To ask Her Majesty's Government what are the differences in processes to consider (1) undocumented Commonwealth Caribbean migrants settled in the UK before 1971 for removal, and (2) EU citizens seeking permanent residence in the UK.
26 March 2018
Different legislation applies to those who were settled in the UK prior to 1st January 1973 – when the Immigration Act 1971 came in to force - and EU citizens seeking confirmation of permanent residence. Under the EU Free Movement Directive, EU citizens and their family members automatically attain permanent residence having exercised free movement rights for a continuous period of five years in the UK. If they wish to document this they can apply for a permanent residence document.
A non-EU national with settled status, including those settled here on 1 January 1973, is able to apply for this to be confirmed in a biometric residence permit. To do so they must be able to show they have acquired settled status and that they have continued to reside in the UK so as not to lose that status.
No estimate has been made of how many of those who arrived prior to the 1971 Act’s commencement are unable to evidence their status in the UK. However, the majority of people making such applications are able to provide the documentation required to demonstrate their legal status in the UK. Where someone struggles to provide documents, efforts are made to assist them to demonstrate their continued residence, such as working with other government departments to establish this. We have not received any official representations from Commonwealth countries about their citizens who claim to be settled under the 1971 Act but have been subject to removal action.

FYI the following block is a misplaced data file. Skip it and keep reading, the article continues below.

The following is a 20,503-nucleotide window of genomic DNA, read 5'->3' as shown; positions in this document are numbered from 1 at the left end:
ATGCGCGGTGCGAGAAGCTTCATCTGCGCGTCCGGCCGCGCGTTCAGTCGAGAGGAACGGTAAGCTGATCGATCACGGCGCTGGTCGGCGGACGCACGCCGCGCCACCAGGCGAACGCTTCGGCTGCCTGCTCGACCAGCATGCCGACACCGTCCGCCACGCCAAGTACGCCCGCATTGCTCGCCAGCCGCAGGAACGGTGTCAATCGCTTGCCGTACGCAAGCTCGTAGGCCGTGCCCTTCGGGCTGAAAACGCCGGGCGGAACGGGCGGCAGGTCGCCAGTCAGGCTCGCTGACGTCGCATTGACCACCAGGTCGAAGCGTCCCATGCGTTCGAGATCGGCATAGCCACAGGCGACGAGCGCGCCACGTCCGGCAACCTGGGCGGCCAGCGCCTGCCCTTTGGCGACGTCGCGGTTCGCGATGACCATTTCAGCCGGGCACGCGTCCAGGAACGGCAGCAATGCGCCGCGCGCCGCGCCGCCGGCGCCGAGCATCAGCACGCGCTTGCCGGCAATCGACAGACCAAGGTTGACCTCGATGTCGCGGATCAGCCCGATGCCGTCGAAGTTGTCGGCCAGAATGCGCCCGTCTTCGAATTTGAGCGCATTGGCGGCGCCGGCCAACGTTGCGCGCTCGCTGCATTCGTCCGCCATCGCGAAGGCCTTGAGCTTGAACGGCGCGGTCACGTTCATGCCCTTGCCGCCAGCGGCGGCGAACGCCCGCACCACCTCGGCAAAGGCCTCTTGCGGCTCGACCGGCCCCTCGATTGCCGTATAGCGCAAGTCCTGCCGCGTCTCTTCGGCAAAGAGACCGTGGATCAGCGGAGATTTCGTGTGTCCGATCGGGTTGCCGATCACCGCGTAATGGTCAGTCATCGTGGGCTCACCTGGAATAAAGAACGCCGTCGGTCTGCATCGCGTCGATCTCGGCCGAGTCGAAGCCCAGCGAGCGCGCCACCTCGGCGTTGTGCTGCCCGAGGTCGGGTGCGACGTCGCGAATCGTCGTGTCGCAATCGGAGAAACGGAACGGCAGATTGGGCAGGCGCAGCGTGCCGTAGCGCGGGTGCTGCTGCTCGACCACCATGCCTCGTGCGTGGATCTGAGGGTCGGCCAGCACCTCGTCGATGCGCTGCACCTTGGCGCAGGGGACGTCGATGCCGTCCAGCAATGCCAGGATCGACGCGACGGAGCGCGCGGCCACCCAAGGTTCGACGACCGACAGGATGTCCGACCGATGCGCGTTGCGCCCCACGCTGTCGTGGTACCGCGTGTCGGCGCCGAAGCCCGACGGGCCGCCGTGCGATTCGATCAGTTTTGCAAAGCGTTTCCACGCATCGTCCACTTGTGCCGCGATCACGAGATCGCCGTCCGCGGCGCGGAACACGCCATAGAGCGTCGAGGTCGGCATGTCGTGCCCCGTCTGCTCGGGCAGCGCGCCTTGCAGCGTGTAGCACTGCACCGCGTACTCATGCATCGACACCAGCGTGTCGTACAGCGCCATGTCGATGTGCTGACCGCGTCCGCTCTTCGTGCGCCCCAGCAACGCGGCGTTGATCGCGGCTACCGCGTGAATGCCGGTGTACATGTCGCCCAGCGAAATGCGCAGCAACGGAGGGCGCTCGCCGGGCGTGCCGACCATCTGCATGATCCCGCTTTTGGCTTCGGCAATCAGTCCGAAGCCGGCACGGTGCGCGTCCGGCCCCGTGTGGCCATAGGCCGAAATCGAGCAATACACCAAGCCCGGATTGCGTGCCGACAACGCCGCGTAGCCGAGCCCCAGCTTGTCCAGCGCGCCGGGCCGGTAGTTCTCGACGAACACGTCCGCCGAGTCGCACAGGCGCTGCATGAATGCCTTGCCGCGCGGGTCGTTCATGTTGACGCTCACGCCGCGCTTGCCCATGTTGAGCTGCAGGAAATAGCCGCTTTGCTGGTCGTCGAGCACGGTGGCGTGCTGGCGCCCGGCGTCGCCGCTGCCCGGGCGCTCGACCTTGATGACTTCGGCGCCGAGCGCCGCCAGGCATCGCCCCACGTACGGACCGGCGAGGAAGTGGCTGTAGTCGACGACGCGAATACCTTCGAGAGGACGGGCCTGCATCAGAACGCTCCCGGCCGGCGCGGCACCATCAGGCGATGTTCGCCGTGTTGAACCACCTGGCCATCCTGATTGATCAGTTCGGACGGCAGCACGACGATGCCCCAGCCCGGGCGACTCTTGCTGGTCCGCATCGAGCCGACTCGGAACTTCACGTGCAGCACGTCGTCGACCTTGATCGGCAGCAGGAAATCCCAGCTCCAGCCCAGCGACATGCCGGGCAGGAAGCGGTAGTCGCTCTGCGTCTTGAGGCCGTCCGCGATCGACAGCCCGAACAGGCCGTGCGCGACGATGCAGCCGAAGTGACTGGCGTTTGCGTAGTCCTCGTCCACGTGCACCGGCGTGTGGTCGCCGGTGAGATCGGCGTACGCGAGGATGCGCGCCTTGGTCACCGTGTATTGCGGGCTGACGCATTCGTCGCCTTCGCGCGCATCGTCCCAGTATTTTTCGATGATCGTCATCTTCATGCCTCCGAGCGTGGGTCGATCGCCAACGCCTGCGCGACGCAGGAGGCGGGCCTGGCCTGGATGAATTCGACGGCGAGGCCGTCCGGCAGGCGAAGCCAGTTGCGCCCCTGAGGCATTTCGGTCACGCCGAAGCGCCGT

We expect those with no legal right to remain here to leave and we provide a number of assistance programmes to support them to return. We will seek to enforce the return of anyone with no right to remain who refuses to leave voluntarily. However, we do operate a stateless leave policy for those who are unable to return to their country of former habitual residence because they are stateless and have no right to reside in any other country.
The Home Office publishes data on returns by destination as part of the quarterly Immigration statistics release. The data does not break these down by the date an individual claims to have arrived the UK.